Call For Papers


The construction of culinary taste may be taken at first as a sensory and aesthetic journey reserved for the global urban elites. While this trope does capture the imagination and does not lack of heuristic promises, the ambition of this second Food and Society International Conference is to investigate deeper into what lies behind the formation of taste. The stakes are high as culinary taste relates to social stratification, as it entails cultural, class, gender, generational and religious boundaries, thus playing a part toward a more tensed or cohesive society. The controversy on social reproduction versus cosmopolitan taste is more vivid than ever as it echoes the highly mediatized battle between the forces of globalization and acts of local ethnic resistance.

Empathy for the ‘local’ underdog may not obliterate another critical and necessary debate: the one on the alleged inherent virtues of traditional food systems versus alternative diets and their consequences on health as well, as the sustainability of local economies and biotopes. On the other hand, writings on food education have never been so prolific but are often single-focused on cultural transmission at home, or else on best practices for taste education at school or even in specific community contexts, notwithstanding associations or NGO-driven educational experiments.

We welcome papers exploring causal dialectics that shape the construction of culinary taste alongside the food supply, transformation and consumption chain, including the role of the food industry’s corporate communication and advertising. Examples of specific topics listed here below are for illustrative purpose only, but not limited to.




The objective of this international conference is to gather minds from many fields of studies in order to epistemologically and empirically investigate the dialectics of food and society. The sense of self, roles, claims and predicaments of individual and social groups within the common society are often the result of tensions between imagined communities and assigned identities. One way to measure the impact of globalization force and its counter-currents is to contextually study individual plural-eaters in their social environment. By gradually adjusting the observation lens at meso and macro levels, researchers might be able to make sense of the complex system of socio-economic relations in which food is at the same time both main commodity and cultural marker. At the end of the conference, delegates will be requested to reach a consensus about a firm resolution to take for 2018, relating to either better ‘taste’, ‘culture’, 'education or 'communication'. Impact of this resolution will be measured through 2018 and findings shall be presented at the next conference.


  • Taste construction
  • Taste & Cognition
  • Taste & Social Reproduction
  • Social Distinction
  • Taste & Boundaries
  • Taste & Empowerment
  • Taste and Transnationalism
  • Taste and the Body
  • Highbrow and lowbrow taste
  • Neuroscience and taste
  • Veganism and vegetarianism
  • Food as a social movement


  • Food as a Cultural System
  • Ethnic Food Resistance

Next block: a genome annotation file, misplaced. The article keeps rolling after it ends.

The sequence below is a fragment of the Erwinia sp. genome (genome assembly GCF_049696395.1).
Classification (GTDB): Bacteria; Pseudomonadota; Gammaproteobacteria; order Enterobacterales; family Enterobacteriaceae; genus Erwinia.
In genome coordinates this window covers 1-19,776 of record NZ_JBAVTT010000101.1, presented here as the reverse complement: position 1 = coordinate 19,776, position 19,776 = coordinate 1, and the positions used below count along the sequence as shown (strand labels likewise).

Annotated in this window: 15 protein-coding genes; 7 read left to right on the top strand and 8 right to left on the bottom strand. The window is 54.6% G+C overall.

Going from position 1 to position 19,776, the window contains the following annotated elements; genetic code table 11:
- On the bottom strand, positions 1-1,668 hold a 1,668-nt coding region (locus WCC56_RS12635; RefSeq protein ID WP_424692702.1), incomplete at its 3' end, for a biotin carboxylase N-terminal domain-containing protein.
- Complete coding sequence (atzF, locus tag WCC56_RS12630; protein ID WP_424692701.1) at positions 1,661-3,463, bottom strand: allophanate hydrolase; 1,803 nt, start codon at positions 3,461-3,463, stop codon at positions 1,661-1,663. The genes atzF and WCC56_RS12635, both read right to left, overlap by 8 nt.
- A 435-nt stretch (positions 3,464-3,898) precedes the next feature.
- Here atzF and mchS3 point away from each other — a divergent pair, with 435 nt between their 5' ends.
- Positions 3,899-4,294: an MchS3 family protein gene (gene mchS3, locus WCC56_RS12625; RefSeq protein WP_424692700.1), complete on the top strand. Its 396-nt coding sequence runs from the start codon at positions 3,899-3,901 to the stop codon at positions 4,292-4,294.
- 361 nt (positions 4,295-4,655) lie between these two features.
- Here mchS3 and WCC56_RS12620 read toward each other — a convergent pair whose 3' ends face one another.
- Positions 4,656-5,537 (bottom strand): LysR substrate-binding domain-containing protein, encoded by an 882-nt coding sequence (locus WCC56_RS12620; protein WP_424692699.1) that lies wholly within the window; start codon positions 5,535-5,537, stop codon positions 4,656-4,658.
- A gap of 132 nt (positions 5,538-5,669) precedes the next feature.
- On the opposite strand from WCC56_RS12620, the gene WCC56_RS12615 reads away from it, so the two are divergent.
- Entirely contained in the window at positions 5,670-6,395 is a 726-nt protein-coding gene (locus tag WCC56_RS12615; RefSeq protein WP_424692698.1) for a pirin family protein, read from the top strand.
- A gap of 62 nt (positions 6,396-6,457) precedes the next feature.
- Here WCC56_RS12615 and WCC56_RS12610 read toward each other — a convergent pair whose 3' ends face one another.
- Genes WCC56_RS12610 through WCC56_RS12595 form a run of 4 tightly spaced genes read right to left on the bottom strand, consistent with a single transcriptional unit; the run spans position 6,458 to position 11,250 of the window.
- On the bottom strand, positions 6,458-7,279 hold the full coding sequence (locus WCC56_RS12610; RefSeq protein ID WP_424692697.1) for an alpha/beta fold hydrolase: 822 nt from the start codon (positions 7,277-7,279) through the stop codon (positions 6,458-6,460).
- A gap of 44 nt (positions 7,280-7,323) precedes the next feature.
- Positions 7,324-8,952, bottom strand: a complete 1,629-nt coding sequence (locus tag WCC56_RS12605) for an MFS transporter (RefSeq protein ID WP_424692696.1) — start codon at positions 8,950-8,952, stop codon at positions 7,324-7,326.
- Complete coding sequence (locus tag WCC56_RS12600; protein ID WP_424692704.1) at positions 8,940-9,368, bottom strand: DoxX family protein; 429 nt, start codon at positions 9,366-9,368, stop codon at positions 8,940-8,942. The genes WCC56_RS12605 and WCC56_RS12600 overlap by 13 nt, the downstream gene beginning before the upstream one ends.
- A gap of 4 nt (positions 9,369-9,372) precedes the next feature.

• Food for the Gods
  • Locavorism
  • Food Retrovolution
  • Slow Food
  • Alternative Food Networks
  • Cultural Transmission
  • Food Social Spaces
  • High and low cuisines
  • Food heritage
  • Anthropology of eating


  • Macro Food Politics
  • National Health Plan
  • The Place of Food at School
  • Innovations in Food Education
  • Construction of National Cuisine
  • The Role of Street Foods
  • Food History
  • The Role of Chefs
  • Food and nutrition
  • Food security education
  • Food losses and food waste
  • Sensory education vs. neophobia
  • Economics of Food Education
  • Critical Food Literacy


  • Food Design
  • Food Journalism
  • Food Critics & Dominant Taste
  • Food and Literature
  • Corporate Communication on Food
  • Food innovation
  • Food marketing and advertising
  • Institutional Communication
  • Social Media and Food
  • Food labels
  • Communication and food pathologies
  • Food Community Networks
  • Food risk communication
  • Food communication and consumer behaviour


Abstract submission has now closed. Please click on the link below to register




Submit an Abstract

You will first need to create a new account. Then log-in and complete the abstract submission. You will be required to use & upload our template, available here or via the form. Follow the instructions on the form and template to successfully complete your submission. 

Get Accepted

After we receive your presentation proposal, it moves to the evaluation step. We welcome the submission of proposals at any time of the year. All proposals will be reviewed between two to four weeks of submission.

See proposal deadlines below.


Once your abstract is accepted, you are invited to register and submit your full paper by 08 SEPTEMBER 2017. Registration & payment will open on 28 JULY 2017.

If you are a student and/or a Malaysia, you will be required to show proof of either/both. 


If you are having any difficulty please contact us.


We welcome the submission of abstracts at any time. The dates below serve as a guideline for abstract submission based on our corresponding registration deadlines.

2017 Abstract Key Dates

Extended Abstracts Submission Deadline
Notification of Acceptance
Full Paper Submission Deadline

2017 Registration Key Dates

Registration Opens
Registration Deadline
06 OCT